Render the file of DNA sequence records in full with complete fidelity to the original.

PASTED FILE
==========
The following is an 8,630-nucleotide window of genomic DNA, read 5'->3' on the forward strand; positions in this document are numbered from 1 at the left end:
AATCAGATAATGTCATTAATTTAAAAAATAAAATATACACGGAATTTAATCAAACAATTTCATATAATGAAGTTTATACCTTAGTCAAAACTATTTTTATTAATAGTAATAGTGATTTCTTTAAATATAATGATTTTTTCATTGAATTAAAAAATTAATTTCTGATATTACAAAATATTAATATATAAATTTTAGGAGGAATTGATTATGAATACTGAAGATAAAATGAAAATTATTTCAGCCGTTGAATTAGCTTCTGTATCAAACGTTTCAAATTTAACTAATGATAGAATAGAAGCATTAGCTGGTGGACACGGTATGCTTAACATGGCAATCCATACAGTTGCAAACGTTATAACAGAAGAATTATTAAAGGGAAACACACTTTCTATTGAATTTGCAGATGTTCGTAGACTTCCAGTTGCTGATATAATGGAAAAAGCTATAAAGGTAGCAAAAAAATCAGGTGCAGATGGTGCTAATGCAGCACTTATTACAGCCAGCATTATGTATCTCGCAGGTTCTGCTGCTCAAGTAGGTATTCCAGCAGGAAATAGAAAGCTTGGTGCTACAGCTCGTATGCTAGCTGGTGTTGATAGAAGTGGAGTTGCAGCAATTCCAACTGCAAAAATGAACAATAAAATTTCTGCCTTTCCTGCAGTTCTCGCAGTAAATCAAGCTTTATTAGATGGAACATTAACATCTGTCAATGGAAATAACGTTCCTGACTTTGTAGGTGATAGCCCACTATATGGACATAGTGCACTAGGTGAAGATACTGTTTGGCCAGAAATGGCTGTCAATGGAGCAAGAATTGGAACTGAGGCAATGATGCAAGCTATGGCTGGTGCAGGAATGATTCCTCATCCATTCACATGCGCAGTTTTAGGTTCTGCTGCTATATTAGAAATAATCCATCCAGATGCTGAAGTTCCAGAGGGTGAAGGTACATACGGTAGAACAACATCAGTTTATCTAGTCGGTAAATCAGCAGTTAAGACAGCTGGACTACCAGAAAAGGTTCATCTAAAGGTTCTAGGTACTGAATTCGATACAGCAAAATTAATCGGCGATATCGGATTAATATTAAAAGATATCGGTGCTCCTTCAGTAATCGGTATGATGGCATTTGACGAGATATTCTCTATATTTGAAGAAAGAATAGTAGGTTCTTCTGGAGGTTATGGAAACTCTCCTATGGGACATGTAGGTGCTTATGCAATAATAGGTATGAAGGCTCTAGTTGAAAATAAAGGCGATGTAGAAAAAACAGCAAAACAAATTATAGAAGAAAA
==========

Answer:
The following is an 8,630-nucleotide window of genomic DNA, read 5'->3' on the forward strand; positions in this document are numbered from 1 at the left end:
AATCAGATAATGTCATTAATTTAAAAAATAAAATATACACGGAATTTAATCAAACAATTTCATATAATGAAGTTTATACCTTAGTCAAAACTATTTTTATTAATAGTAATAGTGATTTCTTTAAATATAATGATTTTTTCATTGAATTAAAAAATTAATTTCTGATATTACAAAATATTAATATATAAATTTTAGGAGGAATTGATTATGAATACTGAAGATAAAATGAAAATTATTTCAGCCGTTGAATTAGCTTCTGTATCAAACGTTTCAAATTTAACTAATGATAGAATAGAAGCATTAGCTGGTGGACACGGTATGCTTAACATGGCAATCCATACAGTTGCAAACGTTATAACAGAAGAATTATTAAAGGGAAACACACTTTCTATTGAATTTGCAGATGTTCGTAGACTTCCAGTTGCTGATATAATGGAAAAAGCTATAAAGGTAGCAAAAAAATCAGGTGCAGATGGTGCTAATGCAGCACTTATTACAGCCAGCATTATGTATCTCGCAGGTTCTGCTGCTCAAGTAGGTATTCCAGCAGGAAATAGAAAGCTTGGTGCTACAGCTCGTATGCTAGCTGGTGTTGATAGAAGTGGAGTTGCAGCAATTCCAACTGCAAAAATGAACAATAAAATTTCTGCCTTTCCTGCAGTTCTCGCAGTAAATCAAGCTTTATTAGATGGAACATTAACATCTGTCAATGGAAATAACGTTCCTGACTTTGTAGGTGATAGCCCACTATATGGACATAGTGCACTAGGTGAAGATACTGTTTGGCCAGAAATGGCTGTCAATGGAGCAAGAATTGGAACTGAGGCAATGATGCAAGCTATGGCTGGTGCAGGAATGATTCCTCATCCATTCACATGCGCAGTTTTAGGTTCTGCTGCTATATTAGAAATAATCCATCCAGATGCTGAAGTTCCAGAGGGTGAAGGTACATACGGTAGAACAACATCAGTTTATCTAGTCGGTAAATCAGCAGTTAAGACAGCTGGACTACCAGAAAAGGTTCATCTAAAGGTTCTAGGTACTGAATTCGATACAGCAAAATTAATCGGCGATATCGGATTAATATTAAAAGATATCGGTGCTCCTTCAGTAATCGGTATGATGGCATTTGACGAGATATTCTCTATATTTGAAGAAAGAATAGTAGGTTCTTCTGGAGGTTATGGAAACTCTCCTATGGGACATGTAGGTGCTTATGCAATAATAGGTATGAAGGCTCTAGTTGAAAATAAAGGCGATGTAGAAAAAACAGCAAAACAAATTATAGAAGAAAA